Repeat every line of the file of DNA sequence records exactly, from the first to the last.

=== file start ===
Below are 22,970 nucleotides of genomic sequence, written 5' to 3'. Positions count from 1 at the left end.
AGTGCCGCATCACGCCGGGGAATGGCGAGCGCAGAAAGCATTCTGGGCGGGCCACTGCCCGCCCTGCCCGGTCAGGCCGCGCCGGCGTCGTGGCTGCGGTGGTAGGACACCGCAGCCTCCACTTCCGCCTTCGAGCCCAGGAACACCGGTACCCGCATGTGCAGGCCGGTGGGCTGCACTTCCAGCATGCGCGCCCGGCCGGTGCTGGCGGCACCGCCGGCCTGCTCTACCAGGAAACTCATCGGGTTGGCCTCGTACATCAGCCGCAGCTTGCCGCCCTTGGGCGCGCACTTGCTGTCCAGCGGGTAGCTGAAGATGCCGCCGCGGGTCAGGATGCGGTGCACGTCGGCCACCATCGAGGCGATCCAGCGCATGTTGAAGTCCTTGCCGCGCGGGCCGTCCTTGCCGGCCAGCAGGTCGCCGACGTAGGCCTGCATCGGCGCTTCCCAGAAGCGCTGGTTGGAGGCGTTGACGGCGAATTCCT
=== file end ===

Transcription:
Below are 22,970 nucleotides of genomic sequence, written 5' to 3'. Positions count from 1 at the left end.
AGTGCCGCATCACGCCGGGGAATGGCGAGCGCAGAAAGCATTCTGGGCGGGCCACTGCCCGCCCTGCCCGGTCAGGCCGCGCCGGCGTCGTGGCTGCGGTGGTAGGACACCGCAGCCTCCACTTCCGCCTTCGAGCCCAGGAACACCGGTACCCGCATGTGCAGGCCGGTGGGCTGCACTTCCAGCATGCGCGCCCGGCCGGTGCTGGCGGCACCGCCGGCCTGCTCTACCAGGAAACTCATCGGGTTGGCCTCGTACATCAGCCGCAGCTTGCCGCCCTTGGGCGCGCACTTGCTGTCCAGCGGGTAGCTGAAGATGCCGCCGCGGGTCAGGATGCGGTGCACGTCGGCCACCATCGAGGCGATCCAGCGCATGTTGAAGTCCTTGCCGCGCGGGCCGTCCTTGCCGGCCAGCAGGTCGCCGACGTAGGCCTGCATCGGCGCTTCCCAGAAGCGCTGGTTGGAGGCGTTGACGGCGAATTCCT